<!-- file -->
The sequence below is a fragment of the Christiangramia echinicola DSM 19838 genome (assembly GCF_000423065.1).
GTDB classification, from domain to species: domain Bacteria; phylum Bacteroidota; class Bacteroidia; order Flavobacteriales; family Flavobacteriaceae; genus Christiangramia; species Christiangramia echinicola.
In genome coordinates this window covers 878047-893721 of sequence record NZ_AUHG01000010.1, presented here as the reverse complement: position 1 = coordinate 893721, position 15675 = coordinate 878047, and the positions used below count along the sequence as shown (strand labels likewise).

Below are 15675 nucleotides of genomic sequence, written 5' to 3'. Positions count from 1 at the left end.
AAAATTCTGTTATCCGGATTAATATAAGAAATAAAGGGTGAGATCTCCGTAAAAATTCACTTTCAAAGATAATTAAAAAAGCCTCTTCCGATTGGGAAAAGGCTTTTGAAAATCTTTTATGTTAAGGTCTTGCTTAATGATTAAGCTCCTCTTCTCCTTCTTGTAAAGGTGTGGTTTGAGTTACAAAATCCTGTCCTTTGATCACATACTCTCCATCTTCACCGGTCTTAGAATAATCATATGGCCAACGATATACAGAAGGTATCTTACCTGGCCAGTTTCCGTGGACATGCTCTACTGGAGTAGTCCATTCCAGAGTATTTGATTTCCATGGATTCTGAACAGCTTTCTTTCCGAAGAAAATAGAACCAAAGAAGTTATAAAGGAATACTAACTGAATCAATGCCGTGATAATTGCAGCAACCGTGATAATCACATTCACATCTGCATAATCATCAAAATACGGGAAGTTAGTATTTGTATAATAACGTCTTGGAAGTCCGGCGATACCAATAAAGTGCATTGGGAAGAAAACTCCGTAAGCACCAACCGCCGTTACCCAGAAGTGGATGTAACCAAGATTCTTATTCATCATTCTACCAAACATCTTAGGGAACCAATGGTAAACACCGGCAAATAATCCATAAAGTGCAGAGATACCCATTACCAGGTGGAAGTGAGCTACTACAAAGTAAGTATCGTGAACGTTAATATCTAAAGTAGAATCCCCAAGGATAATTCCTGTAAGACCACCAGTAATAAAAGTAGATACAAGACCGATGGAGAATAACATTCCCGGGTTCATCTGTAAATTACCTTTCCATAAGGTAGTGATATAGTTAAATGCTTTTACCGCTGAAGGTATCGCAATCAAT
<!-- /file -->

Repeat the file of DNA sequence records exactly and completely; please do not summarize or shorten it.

The sequence below is a fragment of the Christiangramia echinicola DSM 19838 genome (assembly GCF_000423065.1).
GTDB classification, from domain to species: domain Bacteria; phylum Bacteroidota; class Bacteroidia; order Flavobacteriales; family Flavobacteriaceae; genus Christiangramia; species Christiangramia echinicola.
In genome coordinates this window covers 878047-893721 of sequence record NZ_AUHG01000010.1, presented here as the reverse complement: position 1 = coordinate 893721, position 15675 = coordinate 878047, and the positions used below count along the sequence as shown (strand labels likewise).

Below are 15675 nucleotides of genomic sequence, written 5' to 3'. Positions count from 1 at the left end.
AAAATTCTGTTATCCGGATTAATATAAGAAATAAAGGGTGAGATCTCCGTAAAAATTCACTTTCAAAGATAATTAAAAAAGCCTCTTCCGATTGGGAAAAGGCTTTTGAAAATCTTTTATGTTAAGGTCTTGCTTAATGATTAAGCTCCTCTTCTCCTTCTTGTAAAGGTGTGGTTTGAGTTACAAAATCCTGTCCTTTGATCACATACTCTCCATCTTCACCGGTCTTAGAATAATCATATGGCCAACGATATACAGAAGGTATCTTACCTGGCCAGTTTCCGTGGACATGCTCTACTGGAGTAGTCCATTCCAGAGTATTTGATTTCCATGGATTCTGAACAGCTTTCTTTCCGAAGAAAATAGAACCAAAGAAGTTATAAAGGAATACTAACTGAATCAATGCCGTGATAATTGCAGCAACCGTGATAATCACATTCACATCTGCATAATCATCAAAATACGGGAAGTTAGTATTTGTATAATAACGTCTTGGAAGTCCGGCGATACCAATAAAGTGCATTGGGAAGAAAACTCCGTAAGCACCAACCGCCGTTACCCAGAAGTGGATGTAACCAAGATTCTTATTCATCATTCTACCAAACATCTTAGGGAACCAATGGTAAACACCGGCAAATAATCCATAAAGTGCAGAGATACCCATTACCAGGTGGAAGTGAGCTACTACAAAGTAAGTATCGTGAACGTTAATATCTAAAGTAGAATCCCCAAGGATAATTCCTGTAAGACCACCAGTAATAAAAGTAGATACAAGACCGATGGAGAATAACATTCCCGGGTTCATCTGTAAATTACCTTTCCATAAGGTAGTGATATAGTTAAATGCTTTTACCGCTGAAGGTATCGCAATCAAT